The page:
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Exchanging culture and forming friendships in Japan

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A group of Japanese students in white shirts arm in arm with Aboriginal and Torres Strait Islander students in blue shirts. In the background are more students and classrooms.
Two cultures coming together for fun, education and friendship.
2 Jan 2018

It is said that travel broadens the mind and the sharing of culture creates friendship.

10 students and 5 staff from Mount Saint Bernard College (MSB) in Herberton, Far North Queensland visited Japan for 10 days to do just that.

MSB had hosted students from the University of Agriculture-Tokyo in August 2016 and July 2017, and now it was their chance to experience Japanese culture first hand.

At the University of Agriculture, students took part in a Kendo (Japanese martial art using bamboo swords) demonstration and traditional tea ceremony. They attended two English lessons, playing language games and enjoying a question and answer activity.

Sixteen year-old Sherrika Gilbert from the community of Kowanyama said the university trip was a highlight.

‘The games were fun and we were treated like rock stars,’ Sherrika said.

‘We got to try Kendo and watch judo. It was really good to try new things and to see the pride the students took at school. They made us feel very welcome.’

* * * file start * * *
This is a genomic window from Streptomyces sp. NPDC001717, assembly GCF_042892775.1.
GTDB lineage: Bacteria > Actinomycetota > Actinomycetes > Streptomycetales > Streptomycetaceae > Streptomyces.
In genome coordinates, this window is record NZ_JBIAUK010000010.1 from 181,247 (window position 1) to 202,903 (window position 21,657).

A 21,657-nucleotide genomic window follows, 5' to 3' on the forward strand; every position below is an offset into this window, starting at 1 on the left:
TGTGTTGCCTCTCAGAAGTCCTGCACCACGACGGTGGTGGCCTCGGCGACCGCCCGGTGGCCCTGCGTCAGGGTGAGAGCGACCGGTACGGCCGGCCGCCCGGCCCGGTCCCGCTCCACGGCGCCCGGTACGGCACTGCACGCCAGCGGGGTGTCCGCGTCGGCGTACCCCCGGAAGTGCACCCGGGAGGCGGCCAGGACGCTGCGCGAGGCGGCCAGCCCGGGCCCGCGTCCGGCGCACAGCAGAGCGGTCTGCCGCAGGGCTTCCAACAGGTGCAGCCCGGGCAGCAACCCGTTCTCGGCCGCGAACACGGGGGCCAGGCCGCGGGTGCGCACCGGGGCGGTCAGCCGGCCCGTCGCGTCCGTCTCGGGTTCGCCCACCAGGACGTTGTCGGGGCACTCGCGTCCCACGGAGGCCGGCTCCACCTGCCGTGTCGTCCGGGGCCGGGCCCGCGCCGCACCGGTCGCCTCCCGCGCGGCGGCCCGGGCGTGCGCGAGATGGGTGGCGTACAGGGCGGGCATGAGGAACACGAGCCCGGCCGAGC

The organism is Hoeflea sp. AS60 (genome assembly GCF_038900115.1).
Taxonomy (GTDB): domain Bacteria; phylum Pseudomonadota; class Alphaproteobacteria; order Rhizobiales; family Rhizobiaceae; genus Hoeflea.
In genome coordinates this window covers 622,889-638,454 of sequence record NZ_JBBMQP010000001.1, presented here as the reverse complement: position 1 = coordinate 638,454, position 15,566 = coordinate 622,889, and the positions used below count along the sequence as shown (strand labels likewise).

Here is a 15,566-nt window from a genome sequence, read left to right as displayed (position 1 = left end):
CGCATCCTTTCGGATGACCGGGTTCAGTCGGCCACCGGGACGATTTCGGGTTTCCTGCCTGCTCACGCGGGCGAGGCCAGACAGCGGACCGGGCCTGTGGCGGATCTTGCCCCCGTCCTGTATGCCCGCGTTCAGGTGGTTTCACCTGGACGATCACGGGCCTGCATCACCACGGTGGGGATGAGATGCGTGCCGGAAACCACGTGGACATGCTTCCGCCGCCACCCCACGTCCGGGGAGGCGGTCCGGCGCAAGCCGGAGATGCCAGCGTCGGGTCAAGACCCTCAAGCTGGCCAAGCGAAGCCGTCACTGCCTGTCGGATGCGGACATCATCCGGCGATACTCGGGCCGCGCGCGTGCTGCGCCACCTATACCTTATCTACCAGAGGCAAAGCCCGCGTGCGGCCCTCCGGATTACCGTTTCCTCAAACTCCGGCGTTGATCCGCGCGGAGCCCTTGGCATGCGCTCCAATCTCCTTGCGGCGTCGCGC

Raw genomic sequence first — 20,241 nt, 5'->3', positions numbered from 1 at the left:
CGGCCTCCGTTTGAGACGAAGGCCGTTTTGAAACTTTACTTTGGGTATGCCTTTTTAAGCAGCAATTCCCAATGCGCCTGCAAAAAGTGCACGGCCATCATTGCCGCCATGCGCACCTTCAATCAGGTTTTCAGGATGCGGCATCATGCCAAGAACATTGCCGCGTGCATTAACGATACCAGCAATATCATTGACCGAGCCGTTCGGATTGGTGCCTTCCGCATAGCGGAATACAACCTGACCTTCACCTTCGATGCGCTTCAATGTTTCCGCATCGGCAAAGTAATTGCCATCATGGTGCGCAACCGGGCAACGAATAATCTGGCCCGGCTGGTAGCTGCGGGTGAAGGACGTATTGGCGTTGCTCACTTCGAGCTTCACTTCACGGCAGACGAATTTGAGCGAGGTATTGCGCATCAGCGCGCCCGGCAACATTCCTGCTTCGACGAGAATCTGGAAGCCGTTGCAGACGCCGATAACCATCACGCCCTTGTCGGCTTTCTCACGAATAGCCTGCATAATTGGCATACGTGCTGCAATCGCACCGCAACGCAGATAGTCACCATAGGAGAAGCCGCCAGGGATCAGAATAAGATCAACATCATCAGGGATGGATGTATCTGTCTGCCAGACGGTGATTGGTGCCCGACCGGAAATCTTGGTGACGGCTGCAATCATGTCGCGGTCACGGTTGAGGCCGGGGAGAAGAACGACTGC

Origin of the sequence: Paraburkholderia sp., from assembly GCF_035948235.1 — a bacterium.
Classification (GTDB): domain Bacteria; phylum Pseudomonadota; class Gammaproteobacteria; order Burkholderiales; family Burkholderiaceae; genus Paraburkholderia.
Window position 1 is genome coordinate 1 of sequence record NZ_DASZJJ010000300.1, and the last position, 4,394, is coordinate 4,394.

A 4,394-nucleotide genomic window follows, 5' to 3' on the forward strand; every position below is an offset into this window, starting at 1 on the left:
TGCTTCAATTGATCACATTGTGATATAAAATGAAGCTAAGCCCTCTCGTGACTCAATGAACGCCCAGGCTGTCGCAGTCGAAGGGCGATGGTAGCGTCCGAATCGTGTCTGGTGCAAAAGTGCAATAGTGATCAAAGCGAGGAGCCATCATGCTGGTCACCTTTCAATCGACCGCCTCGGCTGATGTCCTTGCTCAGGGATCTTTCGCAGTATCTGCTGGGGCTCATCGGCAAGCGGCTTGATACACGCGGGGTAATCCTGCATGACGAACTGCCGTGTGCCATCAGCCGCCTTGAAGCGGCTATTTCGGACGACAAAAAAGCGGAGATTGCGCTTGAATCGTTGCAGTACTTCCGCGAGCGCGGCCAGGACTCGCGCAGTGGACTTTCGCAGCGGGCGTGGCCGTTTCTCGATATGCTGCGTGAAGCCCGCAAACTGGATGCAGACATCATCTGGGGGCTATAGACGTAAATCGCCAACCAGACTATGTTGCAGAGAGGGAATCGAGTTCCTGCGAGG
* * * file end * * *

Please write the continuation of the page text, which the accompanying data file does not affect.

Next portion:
Four Aboriginal and Torres Strait Islander students dressed in different coloured clothing sit at a table eating food out of white bowls using chopsticks.
Left to right: Toby Williams ( Wujal Wujal), Dale Kepi (PNG), Keane Ryan (Sante Teresa NT), Sherrika Gilbert ( Kowanyama)

The MSB students visited many important sites in Japan including the Imperial Palace in Kyoto and the Hiroshima Peace Park.

These and many other activities were designed to open the students’ minds to the many possibilities the world has to offer. It was also to demonstrate that even though people go through dramatic upheaval, the base culture can still be maintained.

Toby Williams (17 years) from Wujal Wujal said the guide at the Hiroshima memorial greatly impressed him.

‘It made me think about what could happen if we can’t stop wars,’ Toby said. 

‘The lady held no anger about what happened and was passionate about peace.’

Through programs funded by the Indigenous Advancement Strategy (IAS), the college has established trusting relationships with the students and their communities. This helped to overcome some of the anxiety students and their families felt about the trip.

‘I was excited and nervous and scared. My family were worried about me going but they were good in the end,’ Sherrika said.

Facebook messenger became a useful tool and was appreciated by families back in the communities, as they were also able to enjoy the sites being visited by their children.

They were very proud that their children were on this trip.

Other highlights of the trip included riding the Bullet Train from Osaka to Tokyo and visiting the Tokyo Sky Tower.

Did the trip affect Toby and Sherrika in any way?

‘Not sure,’ Toby said.

‘I do think more often about world events like the Korean rockets and typhoons.’

‘It made me feel more confident that I can do things I haven’t done before, including travelling to different places,’ Sherrika said.

MSB will host students from the University of Agriculture-Tokyo again in 2018, on a date yet to be determined.

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The Australian Government’s Indigenous Advancement Strategy funds Mount Saint Bernard College to deliver transition support services and their families in residence program. It also funded the trip to Japan.